Ralph was asked at the last minute to run a game at Adepticon (I think), and he needed some people to play test the game he whipped up. It was set during the Siege of Kut Al Amara.
It used the "Great War " rules from Warhammer Historical, the same company that released Kampfgruppe Normandy and a couple of other titles. The Great War rules are apparently Warhammer 40K transposed into the First World War. I don't play 40K so I don't know that they actually are, but everyone else seemed to think so, the unit stat blocks look identical to 40K at least.
There were three central powers (Turks, Germans and Arab allies) players vs. three Allied (British, Indian and Arab allies) players.
Central powers had 2 artillery pieces, a German Krupp and a small Turkish Gun, 2 light mortars, 2 Medium Machine Guns and several Infantry units.
Allies had 1 Gun, an Armoured car, 2 light mortars, 2 Medium Machine Guns and some Infantry units.
We fought on a 8'x4' table, a town (control of which was the objective) about 4-5 turns from the Turkish starting line, the Allies a mere one move away from the town.
We rolled initiative and the Allies won. Turn one they enter 3 of the 7 houses comprising the village, the armoured car races forward to interdict the Central Powers advance, the Allied gun fires on the Turkish gun killing 3/4 of the crew. The Central powers advance, and the small Turkish gun (which drafted two nearby soldiers so as to be able to fire) kills the Armoured car and that was the high point of Central Powers game.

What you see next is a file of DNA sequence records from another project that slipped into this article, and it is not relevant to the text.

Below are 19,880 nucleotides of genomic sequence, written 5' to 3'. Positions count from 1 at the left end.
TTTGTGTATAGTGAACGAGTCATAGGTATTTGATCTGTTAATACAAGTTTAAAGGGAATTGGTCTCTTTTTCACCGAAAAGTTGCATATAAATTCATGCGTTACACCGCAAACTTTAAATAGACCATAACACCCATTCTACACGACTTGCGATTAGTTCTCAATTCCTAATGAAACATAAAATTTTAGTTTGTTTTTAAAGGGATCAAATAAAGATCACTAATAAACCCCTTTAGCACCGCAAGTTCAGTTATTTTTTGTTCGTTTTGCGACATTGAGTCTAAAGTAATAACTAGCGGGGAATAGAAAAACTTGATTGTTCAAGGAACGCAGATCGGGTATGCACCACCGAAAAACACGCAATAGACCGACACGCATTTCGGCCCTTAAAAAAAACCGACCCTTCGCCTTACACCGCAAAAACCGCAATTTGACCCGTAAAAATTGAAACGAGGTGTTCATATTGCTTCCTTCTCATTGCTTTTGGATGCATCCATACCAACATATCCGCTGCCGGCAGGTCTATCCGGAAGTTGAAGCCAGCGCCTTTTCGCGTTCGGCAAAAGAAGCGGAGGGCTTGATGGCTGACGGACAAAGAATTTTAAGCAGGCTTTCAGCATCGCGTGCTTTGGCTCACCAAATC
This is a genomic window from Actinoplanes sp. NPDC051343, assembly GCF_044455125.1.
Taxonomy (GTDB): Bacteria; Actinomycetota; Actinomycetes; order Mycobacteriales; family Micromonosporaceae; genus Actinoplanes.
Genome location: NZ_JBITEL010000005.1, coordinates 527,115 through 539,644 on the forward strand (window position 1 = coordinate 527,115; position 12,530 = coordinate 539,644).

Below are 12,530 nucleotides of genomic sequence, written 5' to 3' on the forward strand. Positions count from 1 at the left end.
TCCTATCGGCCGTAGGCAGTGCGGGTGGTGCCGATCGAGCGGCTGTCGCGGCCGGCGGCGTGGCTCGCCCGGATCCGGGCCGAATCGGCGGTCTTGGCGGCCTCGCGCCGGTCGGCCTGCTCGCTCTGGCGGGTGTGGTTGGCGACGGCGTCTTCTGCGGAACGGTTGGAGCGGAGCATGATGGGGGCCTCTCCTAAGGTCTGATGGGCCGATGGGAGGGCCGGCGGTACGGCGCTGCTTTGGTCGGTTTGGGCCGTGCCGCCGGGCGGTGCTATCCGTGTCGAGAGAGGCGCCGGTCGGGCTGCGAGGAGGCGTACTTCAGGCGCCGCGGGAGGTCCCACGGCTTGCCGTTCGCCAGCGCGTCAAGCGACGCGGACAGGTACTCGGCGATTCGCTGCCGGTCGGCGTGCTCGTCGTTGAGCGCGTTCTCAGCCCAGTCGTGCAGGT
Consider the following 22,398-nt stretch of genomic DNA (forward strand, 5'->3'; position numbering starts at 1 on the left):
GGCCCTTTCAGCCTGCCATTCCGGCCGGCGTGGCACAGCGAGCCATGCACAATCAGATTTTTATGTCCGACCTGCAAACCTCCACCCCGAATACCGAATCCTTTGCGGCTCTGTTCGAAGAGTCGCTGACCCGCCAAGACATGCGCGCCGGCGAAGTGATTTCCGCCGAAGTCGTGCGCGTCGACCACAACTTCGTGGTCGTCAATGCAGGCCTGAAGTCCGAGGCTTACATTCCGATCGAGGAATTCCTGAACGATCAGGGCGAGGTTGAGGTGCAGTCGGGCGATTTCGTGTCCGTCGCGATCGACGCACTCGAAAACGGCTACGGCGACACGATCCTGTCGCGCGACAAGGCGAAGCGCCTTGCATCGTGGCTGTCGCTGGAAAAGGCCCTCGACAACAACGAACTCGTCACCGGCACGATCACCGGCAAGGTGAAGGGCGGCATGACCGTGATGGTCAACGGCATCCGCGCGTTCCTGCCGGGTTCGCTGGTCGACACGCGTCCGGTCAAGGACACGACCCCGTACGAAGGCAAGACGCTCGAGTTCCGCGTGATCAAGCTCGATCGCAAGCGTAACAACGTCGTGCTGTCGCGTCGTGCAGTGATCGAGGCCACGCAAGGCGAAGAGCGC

After that it was the slaughter you would expect from a piecemeal attack against an equal sized force in superior cover.
Highlights (or low lights depending on whom you ask) were the complete inability to hit (troops) with the Krupp, but it did eventually manage to collapse three buildings ( 2 of which were full of troops but killing 1 guy in each building collapse), Sikhs charging a unit unit of Turkish Arab allies, killing all but the leader, who passed his leadership test and the frustration of the Germans 6 inches away to shoot at the Sikhs, because you cannot fire on melee, he knew he was going to lose the next round of assault (outnumbered 9 to 1) and the Sikhs would plow into him and he could do nothing, so he dove into into the melee and won killing most of the Sikhs who passed leadership test, the British nearby had the same situation, but they wanted to get "stuck in" anyway, so they were happier than the German player. They joined the melee and killed all the Germans and that was definitely "Game Over, Man!" (at that point the Central Powers had no chance at victory) though we played a few more turns.
|Allied troops after their first move|
|Central powers after 3 turns of movement|
|5 turns of shelling has resulted in this, 2 collapsed buildings and 2 dead Allies|
|This was as far as the central Powers got, the Allies ignored our Machine guns and mortars, until they reached 36" (their maximum range) and blasted them before they could get a single shot off|
The Great War has some odd rules, like once you fire with a machine gun you can't move it again (ever), same with guns and mortars.
The purpose of the play testing is to help the GM to find any faults in his scenario design and to refresh his knowledge of the rules. In that respect the game was a success, but unfortunately for the Central Powers players it was well nigh unwinable for them.